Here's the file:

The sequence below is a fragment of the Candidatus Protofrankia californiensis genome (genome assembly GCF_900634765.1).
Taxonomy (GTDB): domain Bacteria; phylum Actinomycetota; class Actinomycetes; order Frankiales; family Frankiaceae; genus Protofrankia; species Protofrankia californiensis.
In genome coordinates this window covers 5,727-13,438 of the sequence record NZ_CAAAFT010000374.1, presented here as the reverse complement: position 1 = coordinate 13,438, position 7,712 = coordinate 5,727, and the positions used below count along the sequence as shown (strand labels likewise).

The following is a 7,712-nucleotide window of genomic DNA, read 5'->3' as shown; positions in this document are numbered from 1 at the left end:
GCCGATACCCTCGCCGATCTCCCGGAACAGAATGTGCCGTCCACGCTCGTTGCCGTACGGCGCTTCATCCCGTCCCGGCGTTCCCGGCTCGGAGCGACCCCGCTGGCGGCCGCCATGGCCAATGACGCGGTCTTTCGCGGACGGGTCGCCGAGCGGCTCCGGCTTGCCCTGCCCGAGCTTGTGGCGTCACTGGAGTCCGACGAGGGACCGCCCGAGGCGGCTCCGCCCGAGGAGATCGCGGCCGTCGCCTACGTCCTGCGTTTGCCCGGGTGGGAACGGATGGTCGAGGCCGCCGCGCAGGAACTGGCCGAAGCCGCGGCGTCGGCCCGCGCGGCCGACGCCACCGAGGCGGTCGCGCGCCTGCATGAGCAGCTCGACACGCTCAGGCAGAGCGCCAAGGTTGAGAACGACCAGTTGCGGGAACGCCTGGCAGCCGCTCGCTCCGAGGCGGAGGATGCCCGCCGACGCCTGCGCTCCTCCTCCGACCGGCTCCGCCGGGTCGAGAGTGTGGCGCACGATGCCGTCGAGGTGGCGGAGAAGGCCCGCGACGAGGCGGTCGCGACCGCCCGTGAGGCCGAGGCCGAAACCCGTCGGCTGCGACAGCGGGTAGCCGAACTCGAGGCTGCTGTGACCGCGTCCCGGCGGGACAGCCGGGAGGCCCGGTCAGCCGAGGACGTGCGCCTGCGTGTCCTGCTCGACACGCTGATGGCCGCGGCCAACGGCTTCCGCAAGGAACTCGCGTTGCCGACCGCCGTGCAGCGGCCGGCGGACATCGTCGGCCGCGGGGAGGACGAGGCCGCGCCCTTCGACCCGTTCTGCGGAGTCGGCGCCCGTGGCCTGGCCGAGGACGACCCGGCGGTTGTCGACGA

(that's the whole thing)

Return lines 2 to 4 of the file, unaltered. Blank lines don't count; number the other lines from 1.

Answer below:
Taxonomy (GTDB): domain Bacteria; phylum Actinomycetota; class Actinomycetes; order Frankiales; family Frankiaceae; genus Protofrankia; species Protofrankia californiensis.
In genome coordinates this window covers 5,727-13,438 of the sequence record NZ_CAAAFT010000374.1, presented here as the reverse complement: position 1 = coordinate 13,438, position 7,712 = coordinate 5,727, and the positions used below count along the sequence as shown (strand labels likewise).

The following is a 7,712-nucleotide window of genomic DNA, read 5'->3' as shown; positions in this document are numbered from 1 at the left end: